The strongest interactions are the electron donations from a lone pair orbital on the nitrogen atoms, LP(1)N2(11) to the antibonding acceptors LP(6)*Co and LP(8)*Co orbitals which result in stabilization of the system. These interactions increases ED(0.092, 0.048 e) (LP(6)*Co and LP(8)*Co) that weakens LP(1)N2(11) ED(0.878) leading to stabilization of 33.97 kcal/mol and 14.02 kcal/mol. There occurs a strong intramolecular conjugative interaction of N2(11)-C3(12) from N4(13) of LP(1)N4(13) → π*N2(11)-C12 which increases ED(0.197 e) that weakens LP(1)N4(13) ED(0.801e) leading to stabilization of 29.72 kcal/mol. Also there occurs a strong inter molecular conjugative interaction of C9(18)–C10(19) from C5(14)–C6(15) of π*C5(14)-C6(15) → π*C9(18)-C10(19) which increases ED(0.145 e) that weakens the respective bonds C5(14)-C6(15) ED(0.233 e) leading to stabilization of 76.18 kcal/mol and also the conjugative interaction of π*C7(16)-C8(17) → π*C9(18)-C10(19) leading to stabilization of 107.33 kcal/mol. The conjugative interaction of LP(4)Cl20 → LP(5,6,7)*Co; LP(4)Cl21 → LP(5,6,7)*Co leading to stabilization of 22.94, 27.02 and 29.44 kcal/mol respectively.
The HOMO and LUMO molecular orbitals are known as Frontier, which played an important role for evaluating molecular chemical stability and reactivity. The HOMO acts as an electron donor, while the LUMO is an electron acceptor. The energy gap (ΔELUMO–HOMO) represents the chemical reactivity of the compounds. The HOMO and LUMO plots of the title compound are shown in Figure. 2.
In Table 3 energies of frontier orbitals and energy of the gap for [Co(benzimidazole)2Cl2] are presented. For a system, a lower value of ΔELUMO–HOMO makes it more reactive or less stable and higher value represents more hardness or less softness of a compound. The energy of HOMO is related to the ionization potential and LUMO energy is related to the electron affinity and explains types of reaction in conjugated system. By application of the Koopmans’ theorem  the frontier orbital energies are given by: I=–EHOMO=571.8684 kJ/mol; A=–ELUMO=97.9326 kJ/mol. This theorem establishes a relation between the energies of the HOMO and the LUMO and the ionization potential and the electron affinity, respectively. Although no formal proof of this theorem exists within DFT, its validity is generally accepted. Electronegativity (χ), chemical potential (μ) and global hardness (η), their operational and approximate definitions for [Co(benzimidazole)2Cl2] are: χ=–μ=(I + A)/2=334.9005 kJ/mol ; η=(I–A)/2=236.9679 kJ/mol.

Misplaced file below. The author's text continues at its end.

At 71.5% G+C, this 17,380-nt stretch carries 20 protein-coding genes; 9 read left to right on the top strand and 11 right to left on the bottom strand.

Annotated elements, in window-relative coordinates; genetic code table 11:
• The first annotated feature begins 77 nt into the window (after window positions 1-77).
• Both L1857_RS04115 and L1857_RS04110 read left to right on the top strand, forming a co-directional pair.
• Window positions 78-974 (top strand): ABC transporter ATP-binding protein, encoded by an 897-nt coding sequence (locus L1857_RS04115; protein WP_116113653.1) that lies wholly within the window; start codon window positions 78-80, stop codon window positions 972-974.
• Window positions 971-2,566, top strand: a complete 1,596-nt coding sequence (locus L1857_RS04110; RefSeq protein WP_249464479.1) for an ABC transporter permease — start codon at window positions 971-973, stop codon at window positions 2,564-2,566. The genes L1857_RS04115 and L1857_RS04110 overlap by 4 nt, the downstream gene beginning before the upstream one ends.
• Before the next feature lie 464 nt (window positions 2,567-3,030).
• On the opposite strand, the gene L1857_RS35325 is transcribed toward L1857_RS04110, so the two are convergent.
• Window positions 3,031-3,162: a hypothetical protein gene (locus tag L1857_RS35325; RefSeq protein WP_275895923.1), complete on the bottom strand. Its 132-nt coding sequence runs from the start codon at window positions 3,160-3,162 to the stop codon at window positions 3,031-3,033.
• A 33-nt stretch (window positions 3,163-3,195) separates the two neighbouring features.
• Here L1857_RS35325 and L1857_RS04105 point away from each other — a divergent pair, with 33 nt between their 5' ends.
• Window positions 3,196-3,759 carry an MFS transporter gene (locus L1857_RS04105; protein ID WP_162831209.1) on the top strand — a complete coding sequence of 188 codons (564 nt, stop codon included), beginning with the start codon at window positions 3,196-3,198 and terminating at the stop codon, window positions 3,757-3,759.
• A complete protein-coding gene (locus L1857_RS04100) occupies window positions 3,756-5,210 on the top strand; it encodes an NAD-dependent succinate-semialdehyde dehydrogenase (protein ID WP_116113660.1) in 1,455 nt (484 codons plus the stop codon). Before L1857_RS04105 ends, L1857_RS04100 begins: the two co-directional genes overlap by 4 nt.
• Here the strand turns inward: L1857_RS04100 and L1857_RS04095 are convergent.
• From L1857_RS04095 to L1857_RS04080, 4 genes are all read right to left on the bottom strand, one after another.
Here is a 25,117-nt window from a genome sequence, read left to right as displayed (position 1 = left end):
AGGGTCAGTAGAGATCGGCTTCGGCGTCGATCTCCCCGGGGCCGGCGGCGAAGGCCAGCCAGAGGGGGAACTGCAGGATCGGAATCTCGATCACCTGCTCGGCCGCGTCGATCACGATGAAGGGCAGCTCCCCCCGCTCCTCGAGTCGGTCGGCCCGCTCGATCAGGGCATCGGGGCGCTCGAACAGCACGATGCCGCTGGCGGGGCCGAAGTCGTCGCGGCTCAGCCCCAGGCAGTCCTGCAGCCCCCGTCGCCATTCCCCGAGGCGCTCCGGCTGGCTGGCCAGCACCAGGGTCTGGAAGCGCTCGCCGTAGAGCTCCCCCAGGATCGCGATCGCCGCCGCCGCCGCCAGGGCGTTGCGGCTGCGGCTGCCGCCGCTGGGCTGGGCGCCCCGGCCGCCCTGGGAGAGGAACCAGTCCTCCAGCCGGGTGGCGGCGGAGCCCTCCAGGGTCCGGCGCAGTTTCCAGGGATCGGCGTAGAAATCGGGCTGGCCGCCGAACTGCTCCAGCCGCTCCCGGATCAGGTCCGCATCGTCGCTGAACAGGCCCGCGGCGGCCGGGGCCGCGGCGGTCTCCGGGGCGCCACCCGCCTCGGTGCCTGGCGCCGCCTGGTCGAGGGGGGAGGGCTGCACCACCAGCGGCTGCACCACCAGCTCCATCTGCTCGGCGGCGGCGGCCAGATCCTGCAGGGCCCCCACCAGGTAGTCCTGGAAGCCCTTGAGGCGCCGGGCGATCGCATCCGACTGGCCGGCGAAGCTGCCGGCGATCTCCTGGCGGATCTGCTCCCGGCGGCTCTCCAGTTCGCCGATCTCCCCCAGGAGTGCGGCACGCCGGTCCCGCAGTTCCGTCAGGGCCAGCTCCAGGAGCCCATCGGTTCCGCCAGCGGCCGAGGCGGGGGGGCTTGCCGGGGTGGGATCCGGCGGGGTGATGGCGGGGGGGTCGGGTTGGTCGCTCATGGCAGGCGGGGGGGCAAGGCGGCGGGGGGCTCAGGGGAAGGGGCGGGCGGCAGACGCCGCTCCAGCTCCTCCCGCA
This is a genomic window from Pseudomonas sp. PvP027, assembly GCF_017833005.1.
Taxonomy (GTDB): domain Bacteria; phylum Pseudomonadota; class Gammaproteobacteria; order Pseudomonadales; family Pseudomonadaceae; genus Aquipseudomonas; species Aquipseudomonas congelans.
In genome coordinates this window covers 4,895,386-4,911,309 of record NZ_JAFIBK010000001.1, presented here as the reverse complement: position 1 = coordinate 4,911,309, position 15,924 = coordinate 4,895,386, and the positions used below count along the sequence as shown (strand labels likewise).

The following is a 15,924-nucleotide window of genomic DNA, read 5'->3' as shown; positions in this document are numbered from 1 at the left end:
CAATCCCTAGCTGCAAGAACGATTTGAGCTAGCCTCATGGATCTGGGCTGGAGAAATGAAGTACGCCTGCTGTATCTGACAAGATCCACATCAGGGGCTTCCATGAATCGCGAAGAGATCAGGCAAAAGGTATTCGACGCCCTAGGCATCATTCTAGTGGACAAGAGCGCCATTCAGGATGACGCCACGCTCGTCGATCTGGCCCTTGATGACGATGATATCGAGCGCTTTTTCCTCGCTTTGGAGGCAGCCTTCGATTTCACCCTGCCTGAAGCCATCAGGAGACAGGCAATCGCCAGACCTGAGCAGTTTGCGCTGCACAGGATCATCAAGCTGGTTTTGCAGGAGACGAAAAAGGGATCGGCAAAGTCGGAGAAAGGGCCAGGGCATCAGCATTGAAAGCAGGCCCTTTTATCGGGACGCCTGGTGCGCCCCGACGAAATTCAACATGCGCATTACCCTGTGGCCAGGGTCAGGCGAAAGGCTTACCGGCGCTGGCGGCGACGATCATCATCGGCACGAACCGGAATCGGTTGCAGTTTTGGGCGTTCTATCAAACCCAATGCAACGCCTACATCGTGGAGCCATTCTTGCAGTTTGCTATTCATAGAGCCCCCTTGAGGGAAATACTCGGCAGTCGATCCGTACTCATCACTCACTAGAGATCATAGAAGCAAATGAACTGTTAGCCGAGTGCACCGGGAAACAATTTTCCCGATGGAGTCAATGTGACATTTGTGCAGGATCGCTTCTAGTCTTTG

Table 3: Energies of frontier orbitals and energy of the gap for [Co(benzimidazole)2Cl2].